Get to know your credit card – inside and out. Why? Because knowing what leverage you have with your card can help you hike your limit, get better rates and protect your purchases – and other good perks.
The problem is that most of these perks are tucked away inside the fine print – specifically, the “terms and conditions” of your credit card agreement paperwork. So job one is to find that section and review it thoroughly.
When you do, what kinds of buried treasures can you expect to find inside your card? Try these benefits, for starters:
Extended warranties. Consumer purchase protections are commonplace with most credit card carriers. Both American Express (Stock Quote: AXP) and MasterCard (Stock Quote: MA) offer product warranty protection for up to one year after your purchase date. Card companies won’t cover everything – things like antique vases or tickets to the Yankees game (that’s considered a “perishable” item) – but major purchases for big ticket items like refrigerators or lawn mowers are covered. Expect resistance on your claim if your card is not paid up and in good standing.
Guaranteed Returns. Anyone who’s waited in line at a big-box retailer to return a video game console that doesn’t work understands the frustration of having the burden of proof on their shoulders – and not the store’s. Retailers are infamous for using “fine print” language to reject returns on bogus products. And just try to get your money back on an item purchased on an online auction site. That’s where a good credit card can help. Many card carriers – Amex, Capital One (Stock Quote: COF) and MasterCard among them – have guaranteed product return policies where they’ll make up the cash if the retailer won’t.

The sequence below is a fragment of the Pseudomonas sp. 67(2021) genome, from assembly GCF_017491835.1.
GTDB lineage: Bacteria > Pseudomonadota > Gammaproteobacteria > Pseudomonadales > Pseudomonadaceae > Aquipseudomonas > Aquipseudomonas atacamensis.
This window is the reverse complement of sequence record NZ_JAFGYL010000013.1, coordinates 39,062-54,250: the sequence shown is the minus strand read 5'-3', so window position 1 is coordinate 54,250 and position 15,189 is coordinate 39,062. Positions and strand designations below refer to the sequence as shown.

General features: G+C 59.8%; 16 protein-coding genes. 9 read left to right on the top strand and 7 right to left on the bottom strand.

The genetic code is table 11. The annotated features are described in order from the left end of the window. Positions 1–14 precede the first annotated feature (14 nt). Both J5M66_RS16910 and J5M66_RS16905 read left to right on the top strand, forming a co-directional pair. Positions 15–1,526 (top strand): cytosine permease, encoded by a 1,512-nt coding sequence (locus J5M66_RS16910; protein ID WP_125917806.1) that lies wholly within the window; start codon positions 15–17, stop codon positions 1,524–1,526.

Card limit increases. Card issuers are generally open to limit increases – but you really have to ask, and you should try to tie the request to a large purchase, like a new computer or a new gravel driveway. Card issuers are generally amenable to approve limit hikes for specific, big-ticket purchases. Conversely, they’re likely to reject a claim for a limit hike just for the sake of a limit hike. One more thing: only ask for a credit limit increase if you’re up to date on your card payments. A history of late payments is a recipe for a rejection.
Price Protection. Equally frustrating is buying that new plasma TV at one retailer, only to see it selling for $200 less at another store. Again, a good credit card (and you’ll need to check the terms and agreements section here) should have a price protection clause that triggers a “payback” for the amount of money you overpaid. Chase (Stock Quote: JPM) and Citibank (Stock Quote: C) both have such provisions in their credit card agreement terms. By and large, any refunded money is either deducted from your credit card statement, or, could be mailed to you via check (but you should request that directly from your card carrier). When you check your card agreement, look for any price protection deadlines – 60 days is usually a good benchmark. Note, too, that card issuers will cap the amount of money you can claim as an overpayment.
Get a lower interest rate. Buried deep in your terms and agreements contract is the right for you to negotiate a lower interest rate. The surest way to get a lower rate is to get a better offer from another card provider and bring that offer to the attention of your current card provider. Be polite, be diplomatic, but be firm. Card companies – even in this economy – don’t want to lose your business.
The moral of the story? It’s like this: your credit card leaves you more room than you may think to get better performance, better benefits and better interest rates from your provider. The trick is in knowing what’s allowable and available, and then asking your card carrier directly to cut you a better deal.
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